Highlight of the night:
Ron and Randy Bodo, the grandsons of Mike Bodo, who homesteaded the basin at the turn of the last century, we present. Roy spoke, and spoke in favor of keeping the lake engine-less (or, at a minimum, a no-wake lake). "We feel the lake is too small for motorboats," Ron Bodo said. He also said they were in favor of keeping the area for day-use only, and that they'd like to see hiking and biking trails.
"We did not want to see this area developed," he said. "We were (when they transferred the land to the CDOW via the Nature Conservancy in 1974) insuring the legacy of good stewardship would carry on."
Park Service representative Joy Lujan explained that a "successful" plan coming from this recreation planning process will have to meet four criteria:
- Publicly acceptable- Economically viable- Environmentally acceptable- Technically feasible
She also noted that depending upon what the management plan ends up allowing, there may need to be a supplemental EIS.
It was re-affirmed by Lujan and BuRec people that whatever plan comes out of this process will be binding to whatever agency or group ends up managing the Lake Nighthorse and surrounding BuRec land.
It was again asserted that the boat ramp funding requires and assures engines on the lake. [But: This is increasingly looking like it's just not so (despite the long-time claims of Jim Isgar, sponsor of the move the got the boat ramp built. (Soon to be named the Isgar National Boat Ramp?)) More will be forthcoming on this issue ... ]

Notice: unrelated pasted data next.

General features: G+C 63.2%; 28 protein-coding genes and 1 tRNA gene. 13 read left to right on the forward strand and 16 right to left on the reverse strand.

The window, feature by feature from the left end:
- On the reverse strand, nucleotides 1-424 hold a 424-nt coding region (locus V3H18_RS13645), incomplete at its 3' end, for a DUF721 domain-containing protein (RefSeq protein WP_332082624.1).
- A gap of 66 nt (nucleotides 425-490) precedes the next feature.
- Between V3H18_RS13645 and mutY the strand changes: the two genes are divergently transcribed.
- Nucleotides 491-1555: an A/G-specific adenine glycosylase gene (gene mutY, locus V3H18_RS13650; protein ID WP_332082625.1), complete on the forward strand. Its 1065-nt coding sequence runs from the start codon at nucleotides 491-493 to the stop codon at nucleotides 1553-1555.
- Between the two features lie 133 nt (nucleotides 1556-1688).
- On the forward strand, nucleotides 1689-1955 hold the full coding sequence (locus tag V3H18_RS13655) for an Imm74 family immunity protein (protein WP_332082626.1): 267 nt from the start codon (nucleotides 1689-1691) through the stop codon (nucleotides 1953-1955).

Other interesting tidbits:
A BuRec official said that, even before any withdrawals are made from the reservoir, water levels will fluctuate about five feet per year just from evaporation loss alone. Well, with a surface area of 1,500 feet, that's 7,500 acre-feet of water per year lost to evaporation alone (never mind groudwater seepage). That is enough water for 30,000 people (and heavy water-using people at that).
are issues that are still on the table.Access for ATVs, motorcyles, and snowmobiles
A representative of the Animas La Plata Association, which manages the water-pumping and control facilities for ALP, stated flatly that "a safe and reliable water supply" is the reservoir's first priority. He said that quaggua mussels are a major threat to those missions, and that the reservoir is prime mussel habitat. He also said gas, oil, and parking lot drainage are a major threat to the reservoir's water quality.
A Coast Guard reservist who works at area reservoirs noted that, bottom line, Lake Nighthorse is too small to safely, or even enjoyably, use speedboats or jet skis. "This is where you can bring your kids and grandkids and not get run over by a powerboat," he said.
The reservoir has already been stocked with 50,000 trout.